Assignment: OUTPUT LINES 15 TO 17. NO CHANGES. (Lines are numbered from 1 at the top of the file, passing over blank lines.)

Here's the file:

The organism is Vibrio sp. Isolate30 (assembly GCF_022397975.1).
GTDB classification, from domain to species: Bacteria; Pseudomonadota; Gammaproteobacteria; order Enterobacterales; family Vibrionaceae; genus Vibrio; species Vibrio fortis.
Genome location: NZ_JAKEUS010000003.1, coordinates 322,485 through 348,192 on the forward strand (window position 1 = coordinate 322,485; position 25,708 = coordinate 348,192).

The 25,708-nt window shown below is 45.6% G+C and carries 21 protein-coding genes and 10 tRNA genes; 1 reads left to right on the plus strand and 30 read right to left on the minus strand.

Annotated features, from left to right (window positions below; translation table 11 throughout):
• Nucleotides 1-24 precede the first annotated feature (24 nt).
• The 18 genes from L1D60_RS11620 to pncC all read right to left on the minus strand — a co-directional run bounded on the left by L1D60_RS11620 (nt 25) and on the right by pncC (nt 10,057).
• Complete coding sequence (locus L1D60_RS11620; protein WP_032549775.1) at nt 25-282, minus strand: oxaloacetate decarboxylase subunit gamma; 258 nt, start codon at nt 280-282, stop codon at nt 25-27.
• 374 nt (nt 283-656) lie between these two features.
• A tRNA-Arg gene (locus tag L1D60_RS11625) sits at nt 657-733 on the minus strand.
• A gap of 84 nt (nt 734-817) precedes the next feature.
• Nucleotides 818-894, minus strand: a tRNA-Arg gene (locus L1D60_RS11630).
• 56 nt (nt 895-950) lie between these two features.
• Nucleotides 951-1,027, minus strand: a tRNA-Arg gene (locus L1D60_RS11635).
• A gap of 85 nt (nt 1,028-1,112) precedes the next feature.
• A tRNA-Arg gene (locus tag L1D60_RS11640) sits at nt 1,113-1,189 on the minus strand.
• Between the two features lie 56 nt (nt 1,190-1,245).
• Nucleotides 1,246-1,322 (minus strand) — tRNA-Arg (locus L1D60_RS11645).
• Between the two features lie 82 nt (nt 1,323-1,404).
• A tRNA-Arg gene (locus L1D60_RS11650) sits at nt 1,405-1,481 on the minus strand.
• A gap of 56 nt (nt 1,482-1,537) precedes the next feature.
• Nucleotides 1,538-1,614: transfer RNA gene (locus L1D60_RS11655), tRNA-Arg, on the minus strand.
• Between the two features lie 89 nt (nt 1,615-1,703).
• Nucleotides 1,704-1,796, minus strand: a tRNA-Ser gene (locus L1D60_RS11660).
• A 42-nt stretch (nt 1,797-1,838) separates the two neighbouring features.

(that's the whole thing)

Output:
• A gap of 85 nt (nt 1,028-1,112) precedes the next feature.
• A tRNA-Arg gene (locus tag L1D60_RS11640) sits at nt 1,113-1,189 on the minus strand.
• Between the two features lie 56 nt (nt 1,190-1,245).